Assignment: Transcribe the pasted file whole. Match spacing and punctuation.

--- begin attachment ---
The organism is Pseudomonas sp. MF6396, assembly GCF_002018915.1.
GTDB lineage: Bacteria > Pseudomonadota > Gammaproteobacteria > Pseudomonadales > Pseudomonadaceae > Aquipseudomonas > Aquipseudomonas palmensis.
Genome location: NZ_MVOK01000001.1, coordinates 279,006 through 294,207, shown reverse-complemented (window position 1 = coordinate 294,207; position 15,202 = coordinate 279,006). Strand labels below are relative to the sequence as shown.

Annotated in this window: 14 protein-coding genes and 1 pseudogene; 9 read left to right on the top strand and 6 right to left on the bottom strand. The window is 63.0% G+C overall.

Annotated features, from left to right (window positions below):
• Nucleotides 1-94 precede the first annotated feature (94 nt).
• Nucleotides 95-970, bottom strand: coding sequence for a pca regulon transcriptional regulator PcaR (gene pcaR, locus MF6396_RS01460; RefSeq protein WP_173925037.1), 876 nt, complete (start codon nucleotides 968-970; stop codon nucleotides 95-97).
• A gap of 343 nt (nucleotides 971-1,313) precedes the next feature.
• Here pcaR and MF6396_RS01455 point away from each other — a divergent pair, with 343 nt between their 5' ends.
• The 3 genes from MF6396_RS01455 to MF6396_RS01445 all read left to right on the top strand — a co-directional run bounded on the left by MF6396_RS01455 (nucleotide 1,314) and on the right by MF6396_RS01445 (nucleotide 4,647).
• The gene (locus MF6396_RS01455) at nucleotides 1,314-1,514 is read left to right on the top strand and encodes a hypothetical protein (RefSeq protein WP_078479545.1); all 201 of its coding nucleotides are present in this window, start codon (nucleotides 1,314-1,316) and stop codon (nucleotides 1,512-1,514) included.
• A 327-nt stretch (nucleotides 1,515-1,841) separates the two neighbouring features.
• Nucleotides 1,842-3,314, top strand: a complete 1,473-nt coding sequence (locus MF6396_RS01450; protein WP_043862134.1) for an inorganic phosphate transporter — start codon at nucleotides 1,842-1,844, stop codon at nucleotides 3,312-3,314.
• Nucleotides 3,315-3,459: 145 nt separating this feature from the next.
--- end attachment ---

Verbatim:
The organism is Pseudomonas sp. MF6396, assembly GCF_002018915.1.
GTDB lineage: Bacteria > Pseudomonadota > Gammaproteobacteria > Pseudomonadales > Pseudomonadaceae > Aquipseudomonas > Aquipseudomonas palmensis.
Genome location: NZ_MVOK01000001.1, coordinates 279,006 through 294,207, shown reverse-complemented (window position 1 = coordinate 294,207; position 15,202 = coordinate 279,006). Strand labels below are relative to the sequence as shown.

Annotated in this window: 14 protein-coding genes and 1 pseudogene; 9 read left to right on the top strand and 6 right to left on the bottom strand. The window is 63.0% G+C overall.

Annotated features, from left to right (window positions below):
• Nucleotides 1-94 precede the first annotated feature (94 nt).
• Nucleotides 95-970, bottom strand: coding sequence for a pca regulon transcriptional regulator PcaR (gene pcaR, locus MF6396_RS01460; RefSeq protein WP_173925037.1), 876 nt, complete (start codon nucleotides 968-970; stop codon nucleotides 95-97).
• A gap of 343 nt (nucleotides 971-1,313) precedes the next feature.
• Here pcaR and MF6396_RS01455 point away from each other — a divergent pair, with 343 nt between their 5' ends.
• The 3 genes from MF6396_RS01455 to MF6396_RS01445 all read left to right on the top strand — a co-directional run bounded on the left by MF6396_RS01455 (nucleotide 1,314) and on the right by MF6396_RS01445 (nucleotide 4,647).
• The gene (locus MF6396_RS01455) at nucleotides 1,314-1,514 is read left to right on the top strand and encodes a hypothetical protein (RefSeq protein WP_078479545.1); all 201 of its coding nucleotides are present in this window, start codon (nucleotides 1,314-1,316) and stop codon (nucleotides 1,512-1,514) included.
• A 327-nt stretch (nucleotides 1,515-1,841) separates the two neighbouring features.
• Nucleotides 1,842-3,314, top strand: a complete 1,473-nt coding sequence (locus MF6396_RS01450; protein WP_043862134.1) for an inorganic phosphate transporter — start codon at nucleotides 1,842-1,844, stop codon at nucleotides 3,312-3,314.
• Nucleotides 3,315-3,459: 145 nt separating this feature from the next.